Monthly Tech-Tip from Tony Hansen SignUp

No tracking! No ads!

2019 Jiggering-Casting Project of Medalta 66 Mug
A cereal bowl jigger mold made using 3D printing
Beer Bottle Master Mold via 3D Printing
Better Porosity Clay for Brown Sugar Savers
Build a kiln monitoring device
Coffee Mug Slip Casting Mold via 3D Printing
Comparing the Melt Fluidity of 16 Frits
Cookie Cutting clay with 3D printed cutters
Evaluating a clay's suitability for use in pottery
Make a mold for 4-gallon stackable calciners
Make Your Own Pyrometric Cones
Making a high quality ceramic tile
Making a Plaster Table

Making our own kilns posts using a hand extruder
Making your own sieve shaker for slurries
Medalta Ball Pitcher Slip Casting Mold via 3D Printing
Medalta Jug Master Mold Development
Mold Natches
Mother Nature's Porcelain - Plainsman 3B
Nursery plant pot mold via 3D printing
Pie-Crust Mug-Making Method
Plainsman 3D, Mother Nature's Porcelain/Stoneware
Project to Document a Shimpo Jiggering Attachment
Roll, Cut, Pull, Attach Handle-making Method
Slurry Mixing and Dewatering Your Own Clay Body
Testing a New Load of EP Kaolin
Using milk as a glaze

Making Bricks

A project to use 3D printing to create molds for making bricks. I am inspired by bricks made across the Canadian prairies during the 19th and 20th centuries. I will experiment with making both compressed earth blocks and fired bricks. I am particularly excited about the possibility of making metallic bricks using Plainsman Fire-Red and St. Rose Red materials (firing them at cone 10R). And about using their Kaosand - it is only suitable as a minor ingredient in plastic bodies but has enough plasticity to hold together as a brick (and should dry quickly with minimal shrinkage).

Related Information

3D drawing of brick frog template

The "frog" is the indentation in pressed bricks. I drew this design in Fusion 360. For initial testing I was able to oil the 3D printed form (having no infill), compress the clay directly against it and get good extraction. This is version 2, I maximized the amount of draft on the letters (it is a tricky process because of some of the tight angles). This is a very good example of the power that 3D printing puts into the hands of a small business. Thanks to Keeley Haftner for opening my eyes to this possibility.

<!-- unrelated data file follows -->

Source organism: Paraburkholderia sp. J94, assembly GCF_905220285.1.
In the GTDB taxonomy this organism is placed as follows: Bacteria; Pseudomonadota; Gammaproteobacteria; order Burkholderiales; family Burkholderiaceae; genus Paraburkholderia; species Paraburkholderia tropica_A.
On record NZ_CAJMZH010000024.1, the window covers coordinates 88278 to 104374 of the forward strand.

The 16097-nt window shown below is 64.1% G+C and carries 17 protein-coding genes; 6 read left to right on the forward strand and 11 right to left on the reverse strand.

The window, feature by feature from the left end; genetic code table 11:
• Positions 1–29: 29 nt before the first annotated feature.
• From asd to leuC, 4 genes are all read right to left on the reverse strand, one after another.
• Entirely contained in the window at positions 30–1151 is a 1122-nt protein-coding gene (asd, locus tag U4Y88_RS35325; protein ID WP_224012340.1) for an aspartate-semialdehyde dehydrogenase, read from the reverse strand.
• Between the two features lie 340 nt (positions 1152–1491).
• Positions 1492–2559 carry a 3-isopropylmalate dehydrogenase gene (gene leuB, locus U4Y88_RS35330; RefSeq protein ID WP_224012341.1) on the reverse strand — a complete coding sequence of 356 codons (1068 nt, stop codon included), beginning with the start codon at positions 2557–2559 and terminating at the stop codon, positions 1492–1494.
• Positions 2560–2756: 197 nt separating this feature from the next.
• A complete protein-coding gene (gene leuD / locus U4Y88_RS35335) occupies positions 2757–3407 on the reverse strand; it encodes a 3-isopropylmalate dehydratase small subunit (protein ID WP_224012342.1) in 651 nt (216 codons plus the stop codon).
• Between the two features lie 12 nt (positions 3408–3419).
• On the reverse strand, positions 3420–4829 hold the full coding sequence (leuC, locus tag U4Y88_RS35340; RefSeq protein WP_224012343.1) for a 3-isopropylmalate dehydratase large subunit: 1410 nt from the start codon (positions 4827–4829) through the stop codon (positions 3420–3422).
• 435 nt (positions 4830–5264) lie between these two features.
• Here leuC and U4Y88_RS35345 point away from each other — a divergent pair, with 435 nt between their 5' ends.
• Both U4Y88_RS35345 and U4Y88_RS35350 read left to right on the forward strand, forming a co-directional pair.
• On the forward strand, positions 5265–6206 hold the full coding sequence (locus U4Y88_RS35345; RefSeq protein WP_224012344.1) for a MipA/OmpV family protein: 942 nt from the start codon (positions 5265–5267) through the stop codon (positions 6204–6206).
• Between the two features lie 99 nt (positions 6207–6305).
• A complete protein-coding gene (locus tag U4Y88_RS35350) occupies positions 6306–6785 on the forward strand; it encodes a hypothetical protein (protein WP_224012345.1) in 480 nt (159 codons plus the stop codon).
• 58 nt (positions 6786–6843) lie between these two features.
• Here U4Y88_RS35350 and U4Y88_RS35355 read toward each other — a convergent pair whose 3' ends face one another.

Why a metal mold is needed for ramming clay into a mold

I was using a heavy metal tamper to force high-water-content powder (about 12%) into a wooden form to make bricks. I use snug-fitted wooden spacers against the clay itself and deliver the blows to them. It became quickly evident, that even with 3/4 inch wood, my tamper can deliver greater pressure than the mold can withstand. I then switched to 3/4 inch plywood. With the same result! A metal mold seemed to be the next step but that was going to involve considerable expenditure. And were other problems: Removing the brick after pressing it in would be very difficult, metal molds are only practical if you have a machine with both pressing and extraction cycles. Another issue was getting a good logo impression on the frog: The clay is not hard enough to pull away from the mold without edges and pieces breaking off. In the end, for making sample bricks, a plastic mold and wetter clay are a better option.

3/4 inch plywood mold which also split

The fact that it broke was not the only issue. A mold that I could disassemble seemed like a good idea but the pressure developed during ramming sticks the clay to the wood is such a way it is difficult to part them. This was another step is realizing, that for my goals of just making some demonstration bricks, it would be better to use a plaster mold and softer clay.

First try with my 3D printed frog

The lettering on the frog does not have enough of a draft to release well. The oil soap I was using as a parting-agent did not work as well as canola oil. And the water content of the clay was too low to make it compress enough to get good surfaces.

Pouring a temporary plaster mold for pressing softer clay

I 3D printed the yellow shell, it is the dimension into which the frog fits. Also 3D printed the clips to hold the boards in place.


Compressed Earth Blocks
By Tony Hansen
Follow me on

Got a Question?

Buy me a coffee and we can talk, All Rights Reserved
Privacy Policy